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Our bodies were covered in lava colored battery acid. The explosions gained momentum as the night progressed. Despite common stereotypes, the Belgians are a corrosive people. Particularly the Flemish. First it was the hop. Gut wrenching acids introduced into early 15th century England cleverly attached to an otherwise perfectly pleasing and functional plant. Moving west, across the ocean, Flemish Manifest Destiny has arrived on out own shores. This time under the guise of otherwise innocuous microorganisms trained to produce low ph metabolites. Puckered were our cheeks. Denameled were our teeth. Exhausted were our salivary glands. A night to be remembered. A night to be feared.
When I left, Ryan and Dar were cowering in the corner crying in each others arms with a bottle of ammonia at the ready, “You’ll be neutralized you bastards! Don’t come near us!”
First, out of the gate, Melbourne Bros spontaneously fermented strawberry ale. The odd spontaneously fermented beer from...England. Smells like musty jam. Very jammy. Rich. Jam. But with a hint of musty, brett like character. Very sweet on the palate. Like diluted strawberry jam. Jam. Fairly tart finish, but is it from the strawberries? Pectin? Jam? One can’t know for sure. Would later be used as a salve for the inside of our cheeks.
Then Ryan’s homebrewed raspberry lambic. Maturing very well. Now four years old. Really nasty in the nose. Spot on. Like very yellow urine. The pisser hasn’t drank anything but raspberry syrup for days. And mushrooms and mildew. The pisser was pissing on a patch of rotten horse manure. Well, not that bad. On the palate this beer backs off a bit. Drier than our last tasting. With a solid acidity, but nothing like that to come. A pleasant, clean finish with a hint of raspberry. Bravo Ryan, Bravo.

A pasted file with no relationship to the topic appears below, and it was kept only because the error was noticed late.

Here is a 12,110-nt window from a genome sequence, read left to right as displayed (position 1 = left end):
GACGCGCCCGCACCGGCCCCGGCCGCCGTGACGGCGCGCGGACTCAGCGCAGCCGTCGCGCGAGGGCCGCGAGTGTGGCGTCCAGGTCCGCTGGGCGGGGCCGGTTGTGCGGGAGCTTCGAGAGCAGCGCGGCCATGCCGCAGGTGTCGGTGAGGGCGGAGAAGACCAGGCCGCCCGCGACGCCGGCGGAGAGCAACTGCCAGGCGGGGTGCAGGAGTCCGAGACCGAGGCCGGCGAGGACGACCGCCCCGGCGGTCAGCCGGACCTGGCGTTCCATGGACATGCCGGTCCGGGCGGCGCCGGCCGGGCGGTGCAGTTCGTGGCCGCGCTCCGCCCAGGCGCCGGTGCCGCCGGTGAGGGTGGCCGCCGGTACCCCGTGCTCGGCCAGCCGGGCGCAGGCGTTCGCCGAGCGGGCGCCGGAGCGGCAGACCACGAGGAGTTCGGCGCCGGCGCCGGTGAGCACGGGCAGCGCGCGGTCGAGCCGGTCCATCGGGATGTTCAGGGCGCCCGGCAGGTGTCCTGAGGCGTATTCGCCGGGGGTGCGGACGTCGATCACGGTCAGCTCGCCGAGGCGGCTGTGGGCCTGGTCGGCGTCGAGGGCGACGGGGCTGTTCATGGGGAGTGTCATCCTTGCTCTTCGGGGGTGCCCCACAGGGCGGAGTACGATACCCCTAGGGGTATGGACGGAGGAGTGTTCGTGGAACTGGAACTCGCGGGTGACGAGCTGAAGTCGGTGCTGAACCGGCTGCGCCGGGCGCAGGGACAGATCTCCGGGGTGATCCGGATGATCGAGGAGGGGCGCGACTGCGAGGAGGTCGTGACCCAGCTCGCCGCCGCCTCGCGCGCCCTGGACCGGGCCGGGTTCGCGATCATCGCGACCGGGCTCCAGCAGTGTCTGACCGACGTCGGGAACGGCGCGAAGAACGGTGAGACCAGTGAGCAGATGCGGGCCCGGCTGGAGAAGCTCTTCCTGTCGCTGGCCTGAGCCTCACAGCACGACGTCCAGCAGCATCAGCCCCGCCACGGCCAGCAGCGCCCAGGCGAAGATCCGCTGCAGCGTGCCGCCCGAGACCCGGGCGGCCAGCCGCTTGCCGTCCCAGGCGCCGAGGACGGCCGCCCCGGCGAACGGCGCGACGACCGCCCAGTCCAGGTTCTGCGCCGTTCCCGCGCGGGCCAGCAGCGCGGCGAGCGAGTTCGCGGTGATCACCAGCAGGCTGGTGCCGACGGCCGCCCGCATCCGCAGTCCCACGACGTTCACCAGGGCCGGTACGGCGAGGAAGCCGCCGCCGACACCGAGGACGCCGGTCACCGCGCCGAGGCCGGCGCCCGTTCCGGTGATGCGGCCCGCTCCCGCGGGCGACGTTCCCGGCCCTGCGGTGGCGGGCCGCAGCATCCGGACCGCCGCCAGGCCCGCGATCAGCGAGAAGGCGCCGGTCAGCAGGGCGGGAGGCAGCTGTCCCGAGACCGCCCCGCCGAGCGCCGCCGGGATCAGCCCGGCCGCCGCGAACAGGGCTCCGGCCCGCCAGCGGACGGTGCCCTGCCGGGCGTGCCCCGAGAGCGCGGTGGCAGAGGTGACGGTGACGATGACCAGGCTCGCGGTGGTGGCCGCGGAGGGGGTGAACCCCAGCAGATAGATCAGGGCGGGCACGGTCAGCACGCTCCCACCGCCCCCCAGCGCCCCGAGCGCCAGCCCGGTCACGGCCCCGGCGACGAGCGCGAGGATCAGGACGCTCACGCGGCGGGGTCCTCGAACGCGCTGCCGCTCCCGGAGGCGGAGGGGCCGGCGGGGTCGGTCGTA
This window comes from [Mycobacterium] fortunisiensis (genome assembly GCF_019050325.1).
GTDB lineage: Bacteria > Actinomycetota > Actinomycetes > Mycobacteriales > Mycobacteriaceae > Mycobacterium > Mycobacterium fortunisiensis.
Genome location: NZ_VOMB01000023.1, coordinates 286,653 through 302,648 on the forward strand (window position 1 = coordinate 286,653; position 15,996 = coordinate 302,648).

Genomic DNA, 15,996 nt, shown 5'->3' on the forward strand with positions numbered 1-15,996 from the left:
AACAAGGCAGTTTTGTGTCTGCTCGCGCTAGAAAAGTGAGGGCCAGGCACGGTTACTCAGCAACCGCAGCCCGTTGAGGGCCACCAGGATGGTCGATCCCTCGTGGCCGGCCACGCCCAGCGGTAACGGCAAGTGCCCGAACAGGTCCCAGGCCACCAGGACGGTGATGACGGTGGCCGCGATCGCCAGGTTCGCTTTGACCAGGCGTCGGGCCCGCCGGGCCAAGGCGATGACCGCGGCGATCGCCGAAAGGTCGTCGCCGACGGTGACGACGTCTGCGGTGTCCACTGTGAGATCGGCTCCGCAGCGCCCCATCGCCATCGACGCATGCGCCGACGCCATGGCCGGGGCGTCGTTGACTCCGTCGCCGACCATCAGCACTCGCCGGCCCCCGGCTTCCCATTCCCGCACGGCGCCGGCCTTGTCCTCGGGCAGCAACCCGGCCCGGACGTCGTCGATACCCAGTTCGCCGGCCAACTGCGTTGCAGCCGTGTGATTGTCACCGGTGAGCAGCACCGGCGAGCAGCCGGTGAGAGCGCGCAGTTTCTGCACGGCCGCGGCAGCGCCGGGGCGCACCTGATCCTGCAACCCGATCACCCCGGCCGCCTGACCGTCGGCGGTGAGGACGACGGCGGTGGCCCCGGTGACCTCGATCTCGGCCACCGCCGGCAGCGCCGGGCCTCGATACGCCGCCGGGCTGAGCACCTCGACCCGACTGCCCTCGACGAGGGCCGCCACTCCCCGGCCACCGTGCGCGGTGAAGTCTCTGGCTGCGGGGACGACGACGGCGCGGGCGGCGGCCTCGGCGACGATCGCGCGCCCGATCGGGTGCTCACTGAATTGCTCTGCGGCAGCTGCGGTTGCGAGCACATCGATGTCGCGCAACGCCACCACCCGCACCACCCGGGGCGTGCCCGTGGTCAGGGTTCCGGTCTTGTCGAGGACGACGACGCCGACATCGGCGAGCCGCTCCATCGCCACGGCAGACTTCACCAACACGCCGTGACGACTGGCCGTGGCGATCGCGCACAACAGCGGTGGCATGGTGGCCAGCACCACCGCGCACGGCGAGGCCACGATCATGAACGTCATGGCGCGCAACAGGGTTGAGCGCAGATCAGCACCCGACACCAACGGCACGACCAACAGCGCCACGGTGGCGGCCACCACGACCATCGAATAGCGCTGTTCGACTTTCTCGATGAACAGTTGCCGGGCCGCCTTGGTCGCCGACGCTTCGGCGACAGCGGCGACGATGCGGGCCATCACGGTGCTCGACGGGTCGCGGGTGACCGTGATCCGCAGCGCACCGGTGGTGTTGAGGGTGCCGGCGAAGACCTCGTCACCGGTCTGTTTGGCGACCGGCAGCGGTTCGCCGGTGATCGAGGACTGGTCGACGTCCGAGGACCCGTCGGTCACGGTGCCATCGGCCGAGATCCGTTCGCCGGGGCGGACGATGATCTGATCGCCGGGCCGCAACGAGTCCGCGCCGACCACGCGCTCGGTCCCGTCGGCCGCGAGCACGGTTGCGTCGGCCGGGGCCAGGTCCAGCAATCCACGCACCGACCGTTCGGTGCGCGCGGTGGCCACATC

The Vichtenaar sour ale was well past its best before date of June 2005, but it was actually better than the last bottle I had. Very sweet, but well balanced by a hefty sour side. Well assimilated. Get some oaky notes and kind of a chocolate covered cherry sort of thing even though there are no cherries here.
The Petrus sour ale was also well past it’s best before date, but it too had held up well. Not very tart or sour after the Vichtenaar it showed a nice malt character in the nose but more so on the palate. Special B? Chocolate malt? Very nice.
The two De Proef Primitive ales were interesting. Each about the same color, same strength, 9% abv, about the same carbonation, about the same final gravity. But the bottle with the “pig nun” and the “little armored thing” on the label was a much calmer ride. Fairly smooth all the through. A bit of funk in the nose but subdued. Big fermentation character, maybe a touch tart in the finish, hefty hopping, but all in all a very easy ride. The bottle with the “red caped bird” on it was an adventure. Massive dry hopping in the nose and maybe some spicing. The palate was herky-jerky all over the place. Much hoppier, big spicing?, much more tart in the finish. Reminded me of a slightly sweeter, spiced Orval.
The Rodenbach Grand Cru was much more intense than expected. The nose is absolutely funk-a-licious. Straight up cheese. Or smelly shoes. Really funky. Really puckering on the palate. Very sour. Definitely the most sour so far. Fairly sweet with a decent malt character underneath it all though. But still really tart.
The New Belgium La Folie was a whole new level of acidity. Supposedly brewed to be less sour than Rodenbach, our opinion was that this beer blows Rodenbach out of the water in terms of sourness and sheer acidic power. Much drier than Rodenbach, or at least so perceived, this beer strips teeth of enamel and sets your saliva glands to pumping out copious quantities. Much less complex than Rodenbach, but more aggressive. My bottle is marked 05-2030.